Poisons and first aid treatment

June 11, 2021

Over 160,000 people attend hospital per year in the UK as a result of poisoning. In this blog we’ll look at the sources, the signs & symptoms plus the first aid do’s and don’ts of treating a casualty who has been poisoned.

Children are more at risk of poisoning and suffer more damage due to their smaller bodies, comparatively larger organs and their habit of investigating and experimenting with what’s around them without understanding the risks.

What are poisons?

Poisons are any substance that a person is exposed to that can injure their health or endanger their life. They can enter the body by breathing, swallowing, injecting or absorbing through the skin.

The dose of poison will affect a casualty differently depending on their age, size, general health, prescribed medications and whether they have any underlying medical conditions. Some poisons in small amounts may make us feel ill, nauseous, breathless or have a skin reaction. The toxicity (strength) of the poison will also have a varying impact on the casualty as even a smaller dose might be quite dangerous to their health.

How do poisons affect us?

Poisons affect us in different ways depending on the dose, toxicity and method of entering the body.

Breathing in poison will affect the nose, mouth, airway and lungs and may then be transferred elsewhere including the heart, brain and other vital organs.

Swallowing a poison will impact the digestive tract including the mouth, oesophagus, stomach and bowel. Swallowing may often result in casualty vomiting as their body tries to eject the poison from their system. This can cause further damage as it travels back up to the mouth to be ejected.

Injecting a poison will enter the bloodstream and affect the heart and all other organs more quickly so signs and symptoms will often be more obvious. Injecting is not always deliberate as it could be from broken glass, a discarded syringe, a sting from a poisonous plant or venom from an insect, snake or sea creature.

Absorbing a poison through your skin will usually show a local reaction on the skin. However, if it’s a large chemical in the atmosphere, this can quickly have an impact on a person’s health as the skin is the largest organ in the body. It is also a risk to you if you then enter the ‘poisoned atmosphere’.

The signs and symptoms of poisoning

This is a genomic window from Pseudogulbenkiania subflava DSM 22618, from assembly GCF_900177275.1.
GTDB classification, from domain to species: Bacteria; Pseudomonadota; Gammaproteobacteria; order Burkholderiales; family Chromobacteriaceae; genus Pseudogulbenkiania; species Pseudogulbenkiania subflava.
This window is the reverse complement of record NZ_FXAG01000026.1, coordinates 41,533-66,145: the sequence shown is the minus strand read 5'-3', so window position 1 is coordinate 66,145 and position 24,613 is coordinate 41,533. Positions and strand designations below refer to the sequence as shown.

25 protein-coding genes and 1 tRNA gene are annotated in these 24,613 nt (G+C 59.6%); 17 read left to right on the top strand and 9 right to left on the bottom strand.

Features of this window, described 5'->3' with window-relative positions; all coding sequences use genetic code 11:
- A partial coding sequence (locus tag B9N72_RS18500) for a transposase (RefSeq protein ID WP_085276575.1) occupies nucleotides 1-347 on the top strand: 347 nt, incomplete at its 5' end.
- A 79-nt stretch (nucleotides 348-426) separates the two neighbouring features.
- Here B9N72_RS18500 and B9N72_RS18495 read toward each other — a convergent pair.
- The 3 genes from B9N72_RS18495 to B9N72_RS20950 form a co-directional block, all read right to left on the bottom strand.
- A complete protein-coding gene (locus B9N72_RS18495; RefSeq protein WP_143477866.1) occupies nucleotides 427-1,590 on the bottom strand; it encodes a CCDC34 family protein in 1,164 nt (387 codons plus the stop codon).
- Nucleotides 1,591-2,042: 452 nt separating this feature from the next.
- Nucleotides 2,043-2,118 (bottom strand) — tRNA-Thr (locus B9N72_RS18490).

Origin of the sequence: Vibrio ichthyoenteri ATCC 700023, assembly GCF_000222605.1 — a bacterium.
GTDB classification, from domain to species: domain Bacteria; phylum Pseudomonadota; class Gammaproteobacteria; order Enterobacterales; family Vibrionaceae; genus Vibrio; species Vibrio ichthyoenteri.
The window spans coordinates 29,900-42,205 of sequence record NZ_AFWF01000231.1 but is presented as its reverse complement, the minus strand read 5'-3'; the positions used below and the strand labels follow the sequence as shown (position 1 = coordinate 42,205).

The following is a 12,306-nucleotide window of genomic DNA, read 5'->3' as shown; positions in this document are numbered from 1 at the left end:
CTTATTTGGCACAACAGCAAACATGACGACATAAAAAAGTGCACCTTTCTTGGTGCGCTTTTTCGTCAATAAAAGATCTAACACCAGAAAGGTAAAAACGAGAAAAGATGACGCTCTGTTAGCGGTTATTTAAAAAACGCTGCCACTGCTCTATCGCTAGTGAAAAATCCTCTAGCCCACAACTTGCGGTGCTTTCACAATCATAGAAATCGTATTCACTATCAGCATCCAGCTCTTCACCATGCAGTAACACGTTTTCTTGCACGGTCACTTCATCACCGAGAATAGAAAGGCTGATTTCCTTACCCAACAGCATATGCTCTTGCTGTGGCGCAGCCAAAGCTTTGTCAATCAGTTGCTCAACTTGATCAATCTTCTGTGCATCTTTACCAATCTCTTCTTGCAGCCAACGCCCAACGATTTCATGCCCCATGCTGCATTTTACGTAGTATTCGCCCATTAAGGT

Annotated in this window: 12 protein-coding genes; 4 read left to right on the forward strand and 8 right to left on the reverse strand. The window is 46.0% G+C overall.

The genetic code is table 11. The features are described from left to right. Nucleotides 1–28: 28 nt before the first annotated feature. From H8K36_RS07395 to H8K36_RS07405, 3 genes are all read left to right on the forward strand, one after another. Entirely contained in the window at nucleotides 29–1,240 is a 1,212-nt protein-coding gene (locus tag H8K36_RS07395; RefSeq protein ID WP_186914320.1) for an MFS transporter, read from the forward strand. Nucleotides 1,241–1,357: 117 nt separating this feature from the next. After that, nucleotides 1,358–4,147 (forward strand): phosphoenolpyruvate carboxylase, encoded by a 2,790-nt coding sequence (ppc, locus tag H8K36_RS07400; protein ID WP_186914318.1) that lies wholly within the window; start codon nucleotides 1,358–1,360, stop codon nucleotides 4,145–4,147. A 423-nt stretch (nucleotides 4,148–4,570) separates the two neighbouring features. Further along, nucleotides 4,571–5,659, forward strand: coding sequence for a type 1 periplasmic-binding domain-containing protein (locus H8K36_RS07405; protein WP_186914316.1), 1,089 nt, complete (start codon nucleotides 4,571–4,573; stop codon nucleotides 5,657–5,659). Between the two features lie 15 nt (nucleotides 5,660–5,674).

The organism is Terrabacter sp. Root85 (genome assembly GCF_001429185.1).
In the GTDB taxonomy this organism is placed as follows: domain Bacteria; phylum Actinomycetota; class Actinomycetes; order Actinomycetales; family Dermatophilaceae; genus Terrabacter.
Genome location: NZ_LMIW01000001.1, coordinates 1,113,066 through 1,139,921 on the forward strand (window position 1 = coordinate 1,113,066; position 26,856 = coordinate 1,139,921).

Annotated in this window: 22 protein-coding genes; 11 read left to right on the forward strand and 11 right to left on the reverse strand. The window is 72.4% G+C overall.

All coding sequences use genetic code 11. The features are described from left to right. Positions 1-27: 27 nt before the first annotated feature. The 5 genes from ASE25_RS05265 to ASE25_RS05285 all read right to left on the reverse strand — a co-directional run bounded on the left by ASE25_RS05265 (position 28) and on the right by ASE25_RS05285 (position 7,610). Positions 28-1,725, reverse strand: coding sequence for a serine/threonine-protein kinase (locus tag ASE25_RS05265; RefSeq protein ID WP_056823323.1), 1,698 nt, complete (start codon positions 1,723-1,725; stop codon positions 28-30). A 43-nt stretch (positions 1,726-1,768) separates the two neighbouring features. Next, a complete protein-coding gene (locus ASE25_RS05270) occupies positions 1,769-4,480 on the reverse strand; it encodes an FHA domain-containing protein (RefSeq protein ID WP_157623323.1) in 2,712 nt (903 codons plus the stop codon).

Signs and symptoms will vary with the method of poisoning, toxicity and dose. Typical signs and symptoms may include some of the following:

  • Feeling and being sick
  • Drowsiness and fatigue
  • Stomach pain
  • Headache
  • Difficulty breathing or abnormal breathing
  • Sudden change in their heart rate or rhythm
  • A pinhole or overlarge pupils in the eye
  • Fever or chills
  • Skin rash, scarring or burns
  • Extra salivating
  • Cyanosis – blue lips or skin around the mouth
  • Seizures or fits
  • Anaphylaxis
  • Loss of consciousness
  • Coma

First Aid for poisoning

First aid for someone who has been poisoned needs to be assessed quickly and carefully as their condition may change rapidly depending on the poison, dosage and method of entry into the body.

If they are unconscious, place them in the recovery position, phone 999/112 and be alert to the potential for them to vomit. If they do vomit, make sure their airway is clear afterwards and that they are breathing.

If they are conscious, gather useful information that you can pass on to the paramedics such as:

  • What the poison is
  • When it was taken
  • Why it was taken, accidentally or deliberately
  • How it was taken (e.g. swallowed, chewed, inhaled, injected or absorbed)
  • How much of it was taken

What are the dos and don’ts of first aid for poisoning?

Do:

  • Always assess for danger before dealing with an incident so you don’t become the second casualty!
  • Ensure you wear protective clothing and/or equipment (gloves, goggles, apron etc) if you are dealing with a major or fluid-based poisoning.